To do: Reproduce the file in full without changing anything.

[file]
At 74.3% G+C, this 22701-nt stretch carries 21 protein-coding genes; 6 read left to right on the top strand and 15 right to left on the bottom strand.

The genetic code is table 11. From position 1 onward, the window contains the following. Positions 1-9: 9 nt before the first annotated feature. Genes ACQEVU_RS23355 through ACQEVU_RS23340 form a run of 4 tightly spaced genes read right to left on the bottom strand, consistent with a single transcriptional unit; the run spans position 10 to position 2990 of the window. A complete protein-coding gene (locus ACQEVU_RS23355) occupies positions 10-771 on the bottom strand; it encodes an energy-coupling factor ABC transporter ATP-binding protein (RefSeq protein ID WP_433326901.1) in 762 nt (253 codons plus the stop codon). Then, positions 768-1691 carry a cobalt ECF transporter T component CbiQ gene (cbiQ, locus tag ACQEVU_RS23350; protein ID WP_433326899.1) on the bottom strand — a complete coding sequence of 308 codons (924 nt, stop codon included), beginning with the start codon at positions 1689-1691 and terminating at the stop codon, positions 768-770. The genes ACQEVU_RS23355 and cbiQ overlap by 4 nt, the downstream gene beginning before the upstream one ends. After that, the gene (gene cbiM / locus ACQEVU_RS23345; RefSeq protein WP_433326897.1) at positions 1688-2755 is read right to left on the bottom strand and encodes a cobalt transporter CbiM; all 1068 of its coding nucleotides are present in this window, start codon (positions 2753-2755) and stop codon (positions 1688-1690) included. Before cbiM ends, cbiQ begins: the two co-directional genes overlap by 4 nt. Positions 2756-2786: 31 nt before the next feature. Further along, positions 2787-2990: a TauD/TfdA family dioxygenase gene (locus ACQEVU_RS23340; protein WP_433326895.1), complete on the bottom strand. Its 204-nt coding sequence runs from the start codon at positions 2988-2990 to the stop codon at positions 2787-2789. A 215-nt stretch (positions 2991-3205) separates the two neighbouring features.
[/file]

At 74.3% G+C, this 22701-nt stretch carries 21 protein-coding genes; 6 read left to right on the top strand and 15 right to left on the bottom strand.

The genetic code is table 11. From position 1 onward, the window contains the following. Positions 1-9: 9 nt before the first annotated feature. Genes ACQEVU_RS23355 through ACQEVU_RS23340 form a run of 4 tightly spaced genes read right to left on the bottom strand, consistent with a single transcriptional unit; the run spans position 10 to position 2990 of the window. A complete protein-coding gene (locus ACQEVU_RS23355) occupies positions 10-771 on the bottom strand; it encodes an energy-coupling factor ABC transporter ATP-binding protein (RefSeq protein ID WP_433326901.1) in 762 nt (253 codons plus the stop codon). Then, positions 768-1691 carry a cobalt ECF transporter T component CbiQ gene (cbiQ, locus tag ACQEVU_RS23350; protein ID WP_433326899.1) on the bottom strand — a complete coding sequence of 308 codons (924 nt, stop codon included), beginning with the start codon at positions 1689-1691 and terminating at the stop codon, positions 768-770. The genes ACQEVU_RS23355 and cbiQ overlap by 4 nt, the downstream gene beginning before the upstream one ends. After that, the gene (gene cbiM / locus ACQEVU_RS23345; RefSeq protein WP_433326897.1) at positions 1688-2755 is read right to left on the bottom strand and encodes a cobalt transporter CbiM; all 1068 of its coding nucleotides are present in this window, start codon (positions 2753-2755) and stop codon (positions 1688-1690) included. Before cbiM ends, cbiQ begins: the two co-directional genes overlap by 4 nt. Positions 2756-2786: 31 nt before the next feature. Further along, positions 2787-2990: a TauD/TfdA family dioxygenase gene (locus ACQEVU_RS23340; protein WP_433326895.1), complete on the bottom strand. Its 204-nt coding sequence runs from the start codon at positions 2988-2990 to the stop codon at positions 2787-2789. A 215-nt stretch (positions 2991-3205) separates the two neighbouring features.